This is a picture of me at the end of the runway at Khe Sanh, waiting for a C-130 to land.
A lot of these pictures are of nice skys. I will send some of the foggy days soon. I've got the original Snake and Rat story for the books. This was the way it really happened.
In Dec. of 1966 I went to Danang on a mail run; we had to get our own mail. Well, it was so foggy I couldn't return to the base for 3 days. My CO reprimanded me and made me dig a new latrine hole for my punishment. The next day, Recon brought back this huge snake. I presume it was a Boa Constrictor. It was about 12 ft. long. The unused latrine hole was the perfect place to put it. The latrine hole was in the middle of rat trails, and rats often fell in the hole feeding the Boa. A few days later, I looked into the 8 ft. hole and saw a live rat and a dead Boa Snake. Go Figure; now, imagine how large the rats were there.
We also had a little snake about the size of a pencil and dark green. I believe it was a Bamboo snake. We would see how high it could jump by teasing it. It could leap upwards about 2 feet. We were playing with the snake when the corpsman came into the tent and killed the snake immediately, telling us if it bit us, we might have time to smoke a cigarette before we died.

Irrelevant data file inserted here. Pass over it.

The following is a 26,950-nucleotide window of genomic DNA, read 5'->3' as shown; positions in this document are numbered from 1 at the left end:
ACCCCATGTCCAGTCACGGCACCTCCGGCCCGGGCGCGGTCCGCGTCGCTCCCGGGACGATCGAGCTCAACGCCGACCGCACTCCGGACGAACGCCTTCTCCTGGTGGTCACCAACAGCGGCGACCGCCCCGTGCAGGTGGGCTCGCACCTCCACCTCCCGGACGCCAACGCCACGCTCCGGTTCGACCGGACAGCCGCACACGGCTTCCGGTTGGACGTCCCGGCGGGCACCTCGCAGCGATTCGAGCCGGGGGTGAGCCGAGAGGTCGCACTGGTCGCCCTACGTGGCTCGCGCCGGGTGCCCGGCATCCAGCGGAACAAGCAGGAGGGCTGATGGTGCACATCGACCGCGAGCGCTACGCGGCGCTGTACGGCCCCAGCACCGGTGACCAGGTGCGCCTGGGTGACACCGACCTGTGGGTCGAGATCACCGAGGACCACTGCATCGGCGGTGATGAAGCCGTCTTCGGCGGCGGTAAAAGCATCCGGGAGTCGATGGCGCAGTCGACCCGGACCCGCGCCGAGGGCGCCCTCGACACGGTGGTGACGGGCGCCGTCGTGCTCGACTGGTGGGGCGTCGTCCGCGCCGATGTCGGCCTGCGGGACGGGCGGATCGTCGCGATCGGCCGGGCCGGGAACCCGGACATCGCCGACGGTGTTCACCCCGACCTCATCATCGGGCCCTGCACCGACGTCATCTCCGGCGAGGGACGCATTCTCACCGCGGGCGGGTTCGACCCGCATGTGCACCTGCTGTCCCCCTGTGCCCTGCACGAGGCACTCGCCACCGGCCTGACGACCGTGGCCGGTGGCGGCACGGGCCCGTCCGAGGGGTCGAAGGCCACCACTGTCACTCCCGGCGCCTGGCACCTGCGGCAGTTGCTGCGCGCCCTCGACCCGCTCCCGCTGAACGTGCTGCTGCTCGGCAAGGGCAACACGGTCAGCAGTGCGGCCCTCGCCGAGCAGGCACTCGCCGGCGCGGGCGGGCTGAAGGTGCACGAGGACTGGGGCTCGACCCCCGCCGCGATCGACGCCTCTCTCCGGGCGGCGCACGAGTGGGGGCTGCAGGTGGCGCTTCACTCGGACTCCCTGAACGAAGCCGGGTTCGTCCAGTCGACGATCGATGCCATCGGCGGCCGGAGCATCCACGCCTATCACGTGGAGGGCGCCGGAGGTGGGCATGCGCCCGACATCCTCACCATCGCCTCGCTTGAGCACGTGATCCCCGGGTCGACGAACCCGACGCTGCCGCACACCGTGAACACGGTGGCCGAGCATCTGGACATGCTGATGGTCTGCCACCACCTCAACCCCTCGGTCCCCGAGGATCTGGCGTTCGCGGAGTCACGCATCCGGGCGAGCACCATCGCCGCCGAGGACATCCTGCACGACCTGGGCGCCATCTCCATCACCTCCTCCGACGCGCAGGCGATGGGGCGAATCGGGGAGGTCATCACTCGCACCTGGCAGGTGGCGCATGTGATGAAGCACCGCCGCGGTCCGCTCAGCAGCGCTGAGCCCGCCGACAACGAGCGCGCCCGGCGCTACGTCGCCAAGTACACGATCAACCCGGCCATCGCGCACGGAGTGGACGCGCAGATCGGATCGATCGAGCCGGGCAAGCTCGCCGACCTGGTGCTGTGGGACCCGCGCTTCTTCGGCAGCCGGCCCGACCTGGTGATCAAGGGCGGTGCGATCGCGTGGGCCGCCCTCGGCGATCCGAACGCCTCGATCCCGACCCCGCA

This picture is of the fog at Khe Sanh.
This was pretty much all winter and in the summer mornings. It was a day like this on Hill 881, about 15 miles from the DMZ and 5 miles from Laos, that Marines of 2/3 ran into the NVA, about 2 battalions (1,000 men) dug into the ridge line. 2/3 had about 180 men scouting ahead of the main Co. Fighting broke out within frag range. In two days' fighting on May 2 and 3, the 2/3 scouting party killed 186 NVA and suffered 49 KIA and 84 wounded.
You could sit in you chair at the base about 6 mi from 881N and see the fighting. Marine fighters plastered the ridge with bombs. We fired our 105-mm and 155-mm howtizers; and twelve miles away, Camp Carrol fired thier big 175-mm guns. They bombarded the Hill through the night.
In the morning of the 3rd, the Marines attacked again and ran off the NVA. On the 3rd of May, we saw 50 B-52 bombers dump their wares on the Hill. By nightfall, 2/3 had captured the Hill. Once a wooded area, the top of 881 was a wastland from the shelling. How any NVA survived the 1,000 pound bombs was beyond me; for, when the Marines tried to move out, they ran into NVA dug in in bunkers after all that bombing. They wised up though and let the shelling do its job instead of hand to hand combat. They secured the Hill with 4.2 inch mortars and a battery of 105-mm howitzers. We were there to stay for awhile.
We discovered some pamphlets left behind that said, in English, "Showing a Vietnik demonstration at home, with a women holding a sign saying: "My son died in vain. Don't fight. Go to prison."
The NVA would use tricks on the Marines, calling for a corpsman then killing him; and a few fell for it.
This is a picture of a concrete bunker at Khe Sanh Combat base.
When I arrived, there were 4 bunkers there. Two were old and had been there for some time. They told me they were from the French when they were there. The one I'm looking out of the top was taken on Ground Hog Day, Feb. 1967, to see if I could see my shadow.